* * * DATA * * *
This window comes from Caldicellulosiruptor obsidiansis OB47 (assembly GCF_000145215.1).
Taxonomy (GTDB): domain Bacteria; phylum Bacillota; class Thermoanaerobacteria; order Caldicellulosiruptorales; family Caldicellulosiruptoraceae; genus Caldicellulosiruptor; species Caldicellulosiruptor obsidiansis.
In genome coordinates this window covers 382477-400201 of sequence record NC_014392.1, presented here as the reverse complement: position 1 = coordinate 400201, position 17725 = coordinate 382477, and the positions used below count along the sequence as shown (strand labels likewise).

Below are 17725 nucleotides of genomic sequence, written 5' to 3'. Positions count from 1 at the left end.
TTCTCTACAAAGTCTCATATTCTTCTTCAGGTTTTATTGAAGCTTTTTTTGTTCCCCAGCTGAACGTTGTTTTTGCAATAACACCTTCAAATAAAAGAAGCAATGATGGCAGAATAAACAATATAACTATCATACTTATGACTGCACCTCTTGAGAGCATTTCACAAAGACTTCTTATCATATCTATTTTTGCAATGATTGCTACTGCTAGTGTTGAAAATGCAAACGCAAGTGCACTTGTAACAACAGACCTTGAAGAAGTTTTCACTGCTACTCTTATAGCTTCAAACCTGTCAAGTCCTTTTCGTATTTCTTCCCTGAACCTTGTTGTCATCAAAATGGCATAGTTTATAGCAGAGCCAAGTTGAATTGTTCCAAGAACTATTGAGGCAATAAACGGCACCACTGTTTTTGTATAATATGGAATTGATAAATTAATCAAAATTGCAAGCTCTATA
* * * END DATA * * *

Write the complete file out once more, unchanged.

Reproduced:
This window comes from Caldicellulosiruptor obsidiansis OB47 (assembly GCF_000145215.1).
Taxonomy (GTDB): domain Bacteria; phylum Bacillota; class Thermoanaerobacteria; order Caldicellulosiruptorales; family Caldicellulosiruptoraceae; genus Caldicellulosiruptor; species Caldicellulosiruptor obsidiansis.
In genome coordinates this window covers 382477-400201 of sequence record NC_014392.1, presented here as the reverse complement: position 1 = coordinate 400201, position 17725 = coordinate 382477, and the positions used below count along the sequence as shown (strand labels likewise).

Below are 17725 nucleotides of genomic sequence, written 5' to 3'. Positions count from 1 at the left end.
TTCTCTACAAAGTCTCATATTCTTCTTCAGGTTTTATTGAAGCTTTTTTTGTTCCCCAGCTGAACGTTGTTTTTGCAATAACACCTTCAAATAAAAGAAGCAATGATGGCAGAATAAACAATATAACTATCATACTTATGACTGCACCTCTTGAGAGCATTTCACAAAGACTTCTTATCATATCTATTTTTGCAATGATTGCTACTGCTAGTGTTGAAAATGCAAACGCAAGTGCACTTGTAACAACAGACCTTGAAGAAGTTTTCACTGCTACTCTTATAGCTTCAAACCTGTCAAGTCCTTTTCGTATTTCTTCCCTGAACCTTGTTGTCATCAAAATGGCATAGTTTATAGCAGAGCCAAGTTGAATTGTTCCAAGAACTATTGAGGCAATAAACGGCACCACTGTTTTTGTATAATATGGAATTGATAAATTAATCAAAATTGCAAGCTCTATA